Lately I’ve been seeing pieces about the difficulty the “Occupy” movement has been having, due largely to the consensus governance model adopted at the start at the behest of its anarchist members (see here), in communicating to the public a clear message about its rationale and aims — and about how Big Labor has increasingly reached into the movement to turn it to its own purposes.
On Occupy’s general messaging problem, for example, is this essay by Russell Working in today’s PR Daily, excerpted in part by Ed Morrissey on HotAir.com: ”the movement blew it by having no overriding purpose, stated goals, or visible leadership, . . . and it is increasingly perceived as a bunch of publicity-hungry complainers intent on disrupting others who are making a living.”
Like nature, politics abhors a vacuum. Big Labor’s efforts to coopt the “Occupy” movement are illustrated by last night’s Occupy Boston march, which was organized and directed by Big Labor as this Boston Herald article summarizes. Indeed, to make sure that the union’s media strategy would not be disrupted by any outbreak of violence, the union forces worked with the police to prevent the Occupy anarchists from taking over a bridge. Boston’s police superintendent is quoted in the article as follows: “The anarchists tried to take it over, but the union organizers wouldn’t let them . . . . They actually stopped them before they reached the (police line).”
The recent coverage of the “Occupy” messaging problem and Big Labor involvement convinced me that I should take the time to polish up my notes from the meeting of the “General Assembly” of Occupy Harvard held on Monday evening (November 18). If you’re interested, you can read them here. In summary, the meeting lasted well over three hours. It consisted largely of speeches by Big Labor officials and debate about a press release that student representatives of Big Labor had proposed, focused on current bargaining objectives on behalf of employees of Harvard or Harvard-owned entities.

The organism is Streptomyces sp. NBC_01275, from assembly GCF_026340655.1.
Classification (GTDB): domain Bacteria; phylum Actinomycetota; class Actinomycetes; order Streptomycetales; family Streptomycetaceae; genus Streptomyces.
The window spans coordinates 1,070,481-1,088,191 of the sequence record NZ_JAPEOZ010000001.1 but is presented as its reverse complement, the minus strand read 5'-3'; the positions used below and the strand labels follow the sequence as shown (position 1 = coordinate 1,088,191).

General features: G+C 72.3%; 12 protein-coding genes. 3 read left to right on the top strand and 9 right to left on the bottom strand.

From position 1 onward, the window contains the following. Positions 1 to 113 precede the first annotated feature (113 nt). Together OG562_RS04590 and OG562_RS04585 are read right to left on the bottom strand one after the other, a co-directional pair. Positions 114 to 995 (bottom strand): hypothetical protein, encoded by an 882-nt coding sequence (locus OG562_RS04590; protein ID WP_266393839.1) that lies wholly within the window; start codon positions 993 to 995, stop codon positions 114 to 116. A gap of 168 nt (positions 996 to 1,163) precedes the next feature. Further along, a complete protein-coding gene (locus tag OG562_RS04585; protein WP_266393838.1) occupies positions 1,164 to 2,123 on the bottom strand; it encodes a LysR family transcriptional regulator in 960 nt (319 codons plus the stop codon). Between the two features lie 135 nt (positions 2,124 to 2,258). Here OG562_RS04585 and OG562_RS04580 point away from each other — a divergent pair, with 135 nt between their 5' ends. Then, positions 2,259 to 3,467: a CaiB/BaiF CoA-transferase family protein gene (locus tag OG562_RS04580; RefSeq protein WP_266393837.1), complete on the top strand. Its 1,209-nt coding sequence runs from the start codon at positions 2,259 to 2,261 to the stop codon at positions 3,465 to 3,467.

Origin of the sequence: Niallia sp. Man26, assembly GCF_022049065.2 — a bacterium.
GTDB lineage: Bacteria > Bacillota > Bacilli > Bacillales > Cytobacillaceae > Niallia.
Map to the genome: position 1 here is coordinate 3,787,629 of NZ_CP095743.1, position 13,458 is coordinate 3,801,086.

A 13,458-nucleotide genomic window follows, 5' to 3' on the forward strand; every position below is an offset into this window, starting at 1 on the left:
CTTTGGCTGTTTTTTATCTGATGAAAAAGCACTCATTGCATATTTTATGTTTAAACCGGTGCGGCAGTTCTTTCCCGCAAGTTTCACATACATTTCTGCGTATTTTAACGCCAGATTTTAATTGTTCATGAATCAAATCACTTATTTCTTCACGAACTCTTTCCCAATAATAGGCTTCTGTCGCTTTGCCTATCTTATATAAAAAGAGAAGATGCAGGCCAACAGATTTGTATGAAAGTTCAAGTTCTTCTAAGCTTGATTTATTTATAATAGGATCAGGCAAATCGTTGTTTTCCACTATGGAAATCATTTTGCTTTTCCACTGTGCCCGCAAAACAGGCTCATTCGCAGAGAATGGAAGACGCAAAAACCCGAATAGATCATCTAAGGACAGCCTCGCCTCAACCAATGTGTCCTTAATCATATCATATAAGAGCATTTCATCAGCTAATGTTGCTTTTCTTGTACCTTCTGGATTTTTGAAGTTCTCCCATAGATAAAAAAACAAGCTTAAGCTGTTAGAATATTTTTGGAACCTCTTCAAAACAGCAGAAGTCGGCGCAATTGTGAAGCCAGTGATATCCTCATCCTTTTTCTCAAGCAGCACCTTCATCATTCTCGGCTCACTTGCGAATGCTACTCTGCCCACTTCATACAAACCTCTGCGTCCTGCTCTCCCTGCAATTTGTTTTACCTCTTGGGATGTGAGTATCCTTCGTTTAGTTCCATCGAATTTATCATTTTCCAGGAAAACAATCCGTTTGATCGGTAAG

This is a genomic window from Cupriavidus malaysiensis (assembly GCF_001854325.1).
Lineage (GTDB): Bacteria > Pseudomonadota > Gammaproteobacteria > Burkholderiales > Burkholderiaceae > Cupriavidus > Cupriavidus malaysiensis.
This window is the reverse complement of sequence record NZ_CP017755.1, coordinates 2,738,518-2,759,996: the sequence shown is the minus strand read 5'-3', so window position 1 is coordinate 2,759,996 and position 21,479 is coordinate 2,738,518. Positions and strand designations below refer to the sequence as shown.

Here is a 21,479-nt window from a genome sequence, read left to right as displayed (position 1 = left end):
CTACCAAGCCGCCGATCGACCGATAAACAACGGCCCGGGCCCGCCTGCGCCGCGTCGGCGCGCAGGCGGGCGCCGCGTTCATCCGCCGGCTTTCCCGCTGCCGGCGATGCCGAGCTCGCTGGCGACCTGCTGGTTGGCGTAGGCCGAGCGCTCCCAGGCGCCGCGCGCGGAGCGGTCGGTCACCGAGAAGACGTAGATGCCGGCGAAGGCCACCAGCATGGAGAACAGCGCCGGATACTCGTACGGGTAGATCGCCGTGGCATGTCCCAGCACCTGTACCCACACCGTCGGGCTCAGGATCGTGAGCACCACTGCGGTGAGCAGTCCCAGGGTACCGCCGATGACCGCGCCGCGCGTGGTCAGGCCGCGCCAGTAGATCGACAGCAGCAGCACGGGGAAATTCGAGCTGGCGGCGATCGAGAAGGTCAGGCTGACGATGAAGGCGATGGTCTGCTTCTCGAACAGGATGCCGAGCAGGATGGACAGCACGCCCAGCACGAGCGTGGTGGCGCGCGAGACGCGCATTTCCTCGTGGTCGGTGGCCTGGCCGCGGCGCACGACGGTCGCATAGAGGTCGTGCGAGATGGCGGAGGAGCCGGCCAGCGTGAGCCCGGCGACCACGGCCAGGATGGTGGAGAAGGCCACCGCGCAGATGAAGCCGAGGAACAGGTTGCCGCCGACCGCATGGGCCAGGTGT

The objective of the meeting was seemingly simple: to issue, for the first time, an official statement as to why the Harvard students and others were occupying Harvard Yard — either the proposed Big Labor statement, or some other statement. The consensus governance model, however, posed a huge obstacle to that objective, as there was a fundamental divide between two warring camps in the movement, and neither camp was able through rational debate to convince enough members of the group that its approach was the correct one (a finding of “consensus” requires a vote of either 75% and 90% of those present in favor, depending on whether a “block” is announced).
The Big Labor activists favored a concrete focus on benefiting Harvard union workers. Others, who for lack of a better word I’ll call “social utopians” (anarchists, Marxists, socialists, etc.), favored no statement at all, or a broad statement about a need for a radical restructuring of society. In the end, despite all the talk in the “Occupy” movement about governance by consensus, the Big Labor activists prevailed through the hard-ball political tactic of threatening to shut down Occupy Harvard if they did not get their way.
Monday’s “General Assembly” meeting thus provides a window into the process through which it seems the “Occupy” movement may well lose its soul, as the broad-minded and idealistic (if perhaps naive) originators of the movement are muscled to the sidelines by focused operatives of Big Labor. Harvard undergraduate Max Novendstern addressed this dynamic in an essay published Wednesday in the Harvard Political Review (here), and last night in a debate at the Kennedy School of Government he commented that Occupy Harvard “is not a “broadly inclusive social movement” but instead more of “a specific, special interests campaign.” (Harvard Crimson article on debate here.)
So here are my notes on Monday’s “General Assembly” meeting. If my recollection strikes anyone as incorrect or incomplete in any material respect, please comment below, and I will certainly make any correction to this post that might be needed.